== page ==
So, beneath some genuine sounding apologies, we find another attempt to find out our real identities. Despite the polite tone of the message, its contents can be translated to: "We asked you nicely before and you refused, so if you want us to retract our FUD post about your miner, you must reveal your identity to me." Well, we don't react well to threats, even polite ones, so our response was:



PhoenixMiner on March 08, 2021, 06:12:59 AM

Regardless of your intentions, this wasn't the best way to react to this not-so-dramatic event - none of our accounts have been hacked, and none of our customers that follow the simple procedure of downloading from the official MEGA link, or at least comparing the checksums, were at risk at any time. Please note that there were much more serious security incidents in your company's past.

   We find it hard to believe in your sincerity, so let's see your retraction post first, and then we can talk about what kind of identity proof we can give you. Otherwise we will be rewarding your damaging over-reaction, which is not a good thing in our book.

   We are moving to github as a first (probably temporary) solution, and then will set up a few backup hosts in case github also caves under pressure.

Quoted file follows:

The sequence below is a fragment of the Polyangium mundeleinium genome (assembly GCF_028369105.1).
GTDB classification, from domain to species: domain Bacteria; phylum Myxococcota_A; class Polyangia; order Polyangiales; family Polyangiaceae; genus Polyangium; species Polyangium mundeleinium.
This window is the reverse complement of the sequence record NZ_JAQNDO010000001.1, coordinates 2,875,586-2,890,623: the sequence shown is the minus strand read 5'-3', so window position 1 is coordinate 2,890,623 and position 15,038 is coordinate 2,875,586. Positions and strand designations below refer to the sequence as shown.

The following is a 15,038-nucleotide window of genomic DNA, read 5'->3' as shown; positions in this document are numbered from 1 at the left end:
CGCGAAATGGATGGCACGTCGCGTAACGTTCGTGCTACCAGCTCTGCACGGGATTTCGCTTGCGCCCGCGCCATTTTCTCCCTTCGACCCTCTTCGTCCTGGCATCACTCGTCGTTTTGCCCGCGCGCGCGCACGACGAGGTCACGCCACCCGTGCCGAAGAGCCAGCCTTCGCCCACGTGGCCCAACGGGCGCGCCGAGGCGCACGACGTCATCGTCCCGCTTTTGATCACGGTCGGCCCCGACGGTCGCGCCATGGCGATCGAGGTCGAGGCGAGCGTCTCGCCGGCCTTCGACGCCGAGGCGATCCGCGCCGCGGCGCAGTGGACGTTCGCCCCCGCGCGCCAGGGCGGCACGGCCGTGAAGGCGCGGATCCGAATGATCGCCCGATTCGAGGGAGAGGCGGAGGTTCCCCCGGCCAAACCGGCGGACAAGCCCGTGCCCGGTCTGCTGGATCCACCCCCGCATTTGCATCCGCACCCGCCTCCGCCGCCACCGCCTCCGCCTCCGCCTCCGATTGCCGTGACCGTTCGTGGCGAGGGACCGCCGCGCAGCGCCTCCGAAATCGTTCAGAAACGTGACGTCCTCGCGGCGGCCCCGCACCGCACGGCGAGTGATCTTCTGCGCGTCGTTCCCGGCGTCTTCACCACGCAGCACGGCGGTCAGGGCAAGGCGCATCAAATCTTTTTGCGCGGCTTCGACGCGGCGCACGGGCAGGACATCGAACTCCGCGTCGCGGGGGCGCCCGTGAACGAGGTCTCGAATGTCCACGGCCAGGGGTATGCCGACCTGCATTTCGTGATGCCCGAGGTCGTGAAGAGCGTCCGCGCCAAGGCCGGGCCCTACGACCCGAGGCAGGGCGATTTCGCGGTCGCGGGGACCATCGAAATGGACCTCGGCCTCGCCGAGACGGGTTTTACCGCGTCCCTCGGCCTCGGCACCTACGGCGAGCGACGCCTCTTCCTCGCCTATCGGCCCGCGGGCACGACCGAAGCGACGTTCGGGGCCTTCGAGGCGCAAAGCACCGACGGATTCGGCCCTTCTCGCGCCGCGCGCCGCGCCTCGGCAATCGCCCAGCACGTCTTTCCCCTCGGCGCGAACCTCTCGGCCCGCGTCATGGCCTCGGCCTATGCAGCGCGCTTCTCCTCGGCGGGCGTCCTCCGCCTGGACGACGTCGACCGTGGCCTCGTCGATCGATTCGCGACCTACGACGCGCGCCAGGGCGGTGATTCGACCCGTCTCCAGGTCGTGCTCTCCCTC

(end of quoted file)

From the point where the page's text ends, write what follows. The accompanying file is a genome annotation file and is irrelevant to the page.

After that we checked out more closely NiceHash website, and their Reddit page, and we found that rather than a mere FUD post, they have created a full-blown smear campaign, with some gems like a "spontaneous" post (with nearly 5000 words!) sanctioned by NiceHash themselves, which warns you not only against the dangers of using PhoenixMiner but any other miner, besides the official miner of Nicehash. Frankly, we were half-expecting to find warnings that prolonged use of PhoenixMiner can lead to Covid-19, balding, or erectile dysfunction. At the end of this "work of art", there was this "promise":



Would you apologize to PhoenixMiner if it turns out that there was trully just a misunderstanding and some third force made him unable to fix issue with download location?

Yes, we would make public apology to PhoenixMiner if this ever happens and turns out that there was indeed no evil plan behind. But at this moment in time, we had to warn our customers about potential dangers.

Still waiting for that apology. Not holding our breaths though.

Our next order of business was to find some way to prove to all concerned miners that our bitcointalk.org account is not compromised. This was a bit tricky but we finally settled on making a big ETH transaction out of our main devfee wallet, and announcing the exact amount of the ETH to be transferred beforehand in our bitcointalk.org thread. As we all keep part of the keys for the devfee accounts, and we don't live at the same place, this took some time. In the meantime, we received another message, with quite different tone:



djeZo on March 8th, 2021, 07:58:33 AM

Everything will be established back as it was. But I am really curious, why are you so anonymous? I got another hint from someone that you are collecting fees from botnets. Is that true? Because then this is really not good for our business - we cannot afford to be linked with a crime of such proportions. And we would have to make greater distance between.